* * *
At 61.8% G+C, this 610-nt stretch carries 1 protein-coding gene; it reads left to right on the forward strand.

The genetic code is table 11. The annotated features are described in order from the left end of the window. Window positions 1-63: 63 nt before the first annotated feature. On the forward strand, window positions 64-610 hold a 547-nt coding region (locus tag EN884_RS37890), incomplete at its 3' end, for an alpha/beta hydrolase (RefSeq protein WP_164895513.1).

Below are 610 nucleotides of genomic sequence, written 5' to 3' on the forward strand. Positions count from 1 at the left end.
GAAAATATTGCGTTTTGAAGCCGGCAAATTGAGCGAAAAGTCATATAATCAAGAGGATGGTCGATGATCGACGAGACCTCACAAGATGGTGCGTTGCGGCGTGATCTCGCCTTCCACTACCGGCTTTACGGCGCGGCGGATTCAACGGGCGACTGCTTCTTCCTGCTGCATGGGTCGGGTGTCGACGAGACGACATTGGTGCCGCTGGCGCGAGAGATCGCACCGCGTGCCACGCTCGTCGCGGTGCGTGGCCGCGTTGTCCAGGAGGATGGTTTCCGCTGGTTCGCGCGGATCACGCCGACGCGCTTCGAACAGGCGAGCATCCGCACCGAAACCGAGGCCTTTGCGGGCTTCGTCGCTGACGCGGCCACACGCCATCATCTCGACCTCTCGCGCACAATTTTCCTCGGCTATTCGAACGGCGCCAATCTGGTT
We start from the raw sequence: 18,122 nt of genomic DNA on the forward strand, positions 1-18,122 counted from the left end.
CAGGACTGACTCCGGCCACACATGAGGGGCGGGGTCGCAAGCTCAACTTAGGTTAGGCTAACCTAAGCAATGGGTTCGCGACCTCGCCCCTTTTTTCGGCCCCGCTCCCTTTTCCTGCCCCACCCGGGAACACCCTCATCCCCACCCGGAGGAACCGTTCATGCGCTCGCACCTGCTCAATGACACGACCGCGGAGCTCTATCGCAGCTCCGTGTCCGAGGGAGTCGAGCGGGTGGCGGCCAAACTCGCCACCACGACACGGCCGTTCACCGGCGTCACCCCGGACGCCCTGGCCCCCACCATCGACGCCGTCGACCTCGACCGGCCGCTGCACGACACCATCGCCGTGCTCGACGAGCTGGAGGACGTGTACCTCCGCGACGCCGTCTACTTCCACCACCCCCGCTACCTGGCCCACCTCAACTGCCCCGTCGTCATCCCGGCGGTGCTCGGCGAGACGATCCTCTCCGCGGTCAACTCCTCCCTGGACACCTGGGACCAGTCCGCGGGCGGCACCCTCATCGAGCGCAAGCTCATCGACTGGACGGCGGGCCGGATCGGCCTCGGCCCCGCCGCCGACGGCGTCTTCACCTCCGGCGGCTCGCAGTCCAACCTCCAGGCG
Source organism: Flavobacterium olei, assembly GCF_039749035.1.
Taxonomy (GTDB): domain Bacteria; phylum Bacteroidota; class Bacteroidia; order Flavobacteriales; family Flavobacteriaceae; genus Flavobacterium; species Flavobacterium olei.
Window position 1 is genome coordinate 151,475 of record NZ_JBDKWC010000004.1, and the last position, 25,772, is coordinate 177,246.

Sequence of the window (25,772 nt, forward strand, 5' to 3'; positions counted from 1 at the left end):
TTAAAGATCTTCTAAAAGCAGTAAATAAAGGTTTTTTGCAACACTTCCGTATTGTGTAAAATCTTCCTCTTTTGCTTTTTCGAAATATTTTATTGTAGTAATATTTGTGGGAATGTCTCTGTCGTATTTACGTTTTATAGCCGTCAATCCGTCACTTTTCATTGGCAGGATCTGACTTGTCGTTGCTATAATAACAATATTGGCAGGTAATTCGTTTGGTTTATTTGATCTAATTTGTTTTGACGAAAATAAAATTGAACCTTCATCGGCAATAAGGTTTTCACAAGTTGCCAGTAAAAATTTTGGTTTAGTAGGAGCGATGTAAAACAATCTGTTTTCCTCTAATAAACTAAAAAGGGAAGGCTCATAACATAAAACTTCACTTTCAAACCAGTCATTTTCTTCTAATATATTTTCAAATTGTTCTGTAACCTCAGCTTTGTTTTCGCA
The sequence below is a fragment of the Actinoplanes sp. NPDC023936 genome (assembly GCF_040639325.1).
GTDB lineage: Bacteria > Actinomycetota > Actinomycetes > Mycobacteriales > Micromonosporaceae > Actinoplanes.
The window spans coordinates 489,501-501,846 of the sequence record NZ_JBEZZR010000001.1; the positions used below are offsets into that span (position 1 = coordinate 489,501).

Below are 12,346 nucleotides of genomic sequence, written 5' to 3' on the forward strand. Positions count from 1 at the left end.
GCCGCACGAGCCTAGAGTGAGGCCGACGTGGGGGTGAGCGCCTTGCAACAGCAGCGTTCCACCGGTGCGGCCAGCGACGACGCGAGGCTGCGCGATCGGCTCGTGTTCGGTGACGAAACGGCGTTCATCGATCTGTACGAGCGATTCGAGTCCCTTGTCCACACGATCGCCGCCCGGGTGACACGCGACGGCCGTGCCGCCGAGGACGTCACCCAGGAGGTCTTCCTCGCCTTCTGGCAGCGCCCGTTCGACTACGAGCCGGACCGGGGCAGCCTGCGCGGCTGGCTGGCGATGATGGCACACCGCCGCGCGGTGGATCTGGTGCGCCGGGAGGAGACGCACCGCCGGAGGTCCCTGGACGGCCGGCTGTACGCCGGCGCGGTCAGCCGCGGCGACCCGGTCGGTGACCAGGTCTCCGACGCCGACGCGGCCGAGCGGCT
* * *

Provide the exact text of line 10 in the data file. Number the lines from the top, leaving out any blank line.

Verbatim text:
Sequence of the window (25,772 nt, forward strand, 5' to 3'; positions counted from 1 at the left end):